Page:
Briefing

Collector Agnes Gund sells a Lichtenstein to fight mass incarceration; On Stellar Rays to close; Lisson to represent Leon Polk Smith Foundation

'Lichtenstein: A Retrospective' at Tate Modern, London, 2013. Photo: Anthony Devlin/PA Archive/PA Images

'Lichtenstein: A Retrospective' at Tate Modern, London, 2013. Photo: Anthony Devlin/PA Archive/PA Images

Art collector and philanthropist Agnes Gund has sold Roy Lichtenstein’s 1962 Masterpiece for USD$150 million to fund criminal justice reform. Although the transaction took place several months ago, with industry reports appearing in January, it was only confirmed on Monday in The New York Times. The paper reported that Gund used USD$100 million from the sale of the painting – which used to hang in her Upper East Side apartment – in order ‘to create a fund that supports criminal justice reform and seeks to reduce mass incarceration in the United States’. For Gund, much of the decision has been driven by personal factors: six of her grandchildren are African-American, and she has been concerned about them in light of police shootings of unarmed black teenagers, such as Trayvon Martin in 2012. ‘I have always had an extreme sensitivity to inequality,’ Gund told The New York Times. Gund is encouraging other collectors to support the new Art for Justice Fund, which is managed by Rockefeller Philanthropy Partners and the Ford Foundation.

Lisson Gallery has announced it will represent the foundation of painter Leon Polk Smith, in cooperation with Washburn Gallery. This September, Lisson’s New York branch will present an exhibition of works by the ‘hard-edge’ minimalist, most of which have never been displayed before. Smith moved to New York in the early 1940s and acquired a reputation from the late 1950s for his ‘Correspondences' series: large, vibrant canvases filled with twinned, twisting forms. He was a significant influence on hard-edge artists such as Ellsworth Kelly and John McLaughlin.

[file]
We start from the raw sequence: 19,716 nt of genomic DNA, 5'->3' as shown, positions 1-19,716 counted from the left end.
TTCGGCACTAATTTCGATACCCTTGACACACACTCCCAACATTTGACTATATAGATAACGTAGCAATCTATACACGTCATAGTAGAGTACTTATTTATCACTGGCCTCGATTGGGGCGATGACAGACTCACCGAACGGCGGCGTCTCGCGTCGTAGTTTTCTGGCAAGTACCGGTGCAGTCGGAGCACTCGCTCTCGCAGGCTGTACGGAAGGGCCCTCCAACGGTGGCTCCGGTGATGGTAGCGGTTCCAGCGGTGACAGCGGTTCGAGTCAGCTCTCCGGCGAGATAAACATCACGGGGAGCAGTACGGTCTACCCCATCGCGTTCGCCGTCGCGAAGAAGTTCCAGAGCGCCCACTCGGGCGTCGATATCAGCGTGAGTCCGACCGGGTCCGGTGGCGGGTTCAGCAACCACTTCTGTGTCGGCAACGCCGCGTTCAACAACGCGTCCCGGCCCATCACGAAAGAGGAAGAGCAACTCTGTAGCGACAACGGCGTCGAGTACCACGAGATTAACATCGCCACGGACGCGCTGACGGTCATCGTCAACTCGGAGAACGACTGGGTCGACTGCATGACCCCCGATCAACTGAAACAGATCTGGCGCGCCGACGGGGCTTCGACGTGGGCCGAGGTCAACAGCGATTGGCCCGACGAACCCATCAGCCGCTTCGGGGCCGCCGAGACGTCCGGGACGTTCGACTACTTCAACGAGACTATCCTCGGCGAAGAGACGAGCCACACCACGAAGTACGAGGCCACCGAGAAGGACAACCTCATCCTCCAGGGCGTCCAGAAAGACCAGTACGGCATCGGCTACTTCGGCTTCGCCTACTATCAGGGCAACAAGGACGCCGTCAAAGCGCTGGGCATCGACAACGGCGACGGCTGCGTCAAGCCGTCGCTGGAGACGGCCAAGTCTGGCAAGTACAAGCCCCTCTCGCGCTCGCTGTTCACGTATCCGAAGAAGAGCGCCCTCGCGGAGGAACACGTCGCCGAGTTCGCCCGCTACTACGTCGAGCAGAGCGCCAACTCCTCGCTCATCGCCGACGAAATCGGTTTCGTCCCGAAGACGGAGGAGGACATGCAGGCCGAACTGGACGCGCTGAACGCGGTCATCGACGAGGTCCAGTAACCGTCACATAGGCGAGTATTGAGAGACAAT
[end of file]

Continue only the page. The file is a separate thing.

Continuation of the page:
The inaugural Kuala Lumpur Biennale International Arts Exhibition will run from 1 November 2017 to 31 March 2018. The biennale is organized by the National Visual Arts Gallery of Malaysia, exploring ‘different aspects of love’, and drawing on artists from countries from the Association of Southeast Asian Nations, China, South Korea, Japan and India. Criticism of the event has already been voiced given Malaysia’s problematic human rights record. Earlier this year, Lasalle College of Arts lecturer Sunitha Janamohanan, warned of the biennale becoming ‘wasteful and indulgent as a mere feature in the tourism calendar, as a government-backed spectacle that makes no lasting impression nor contributes to real development or advancement for the arts, let alone the people’.

New York’s Lower East Side gallery On Stellar Rays will close, after eight years. Owner Candice Madey will relaunch the operation as Stellar Projects, featuring shows by the gallery’s roster, which currently includes Alix Pearlstein, Tamar Halpern and Rochelle Feinstein. You can read our review of Feinstein’s recent show at the gallery, ‘Who Cares’, over here

The Yokohama Triennale has finalized its artist list for its upcoming edition later this year, opening on 4 August. The sixth edition focuses on the theme of ‘Islands, Constellations and Galapagos,’ reflecting on a world ‘in which conflicting concepts and phenomena are intricately intertwined and constantly in flux’. The artist list includes Ai Weiwei, Jenny Holzer and Olafur Eliasson. Participating artists will present multiple works, to produce ‘a constellation or an archipelago of small solo exhibitions’.

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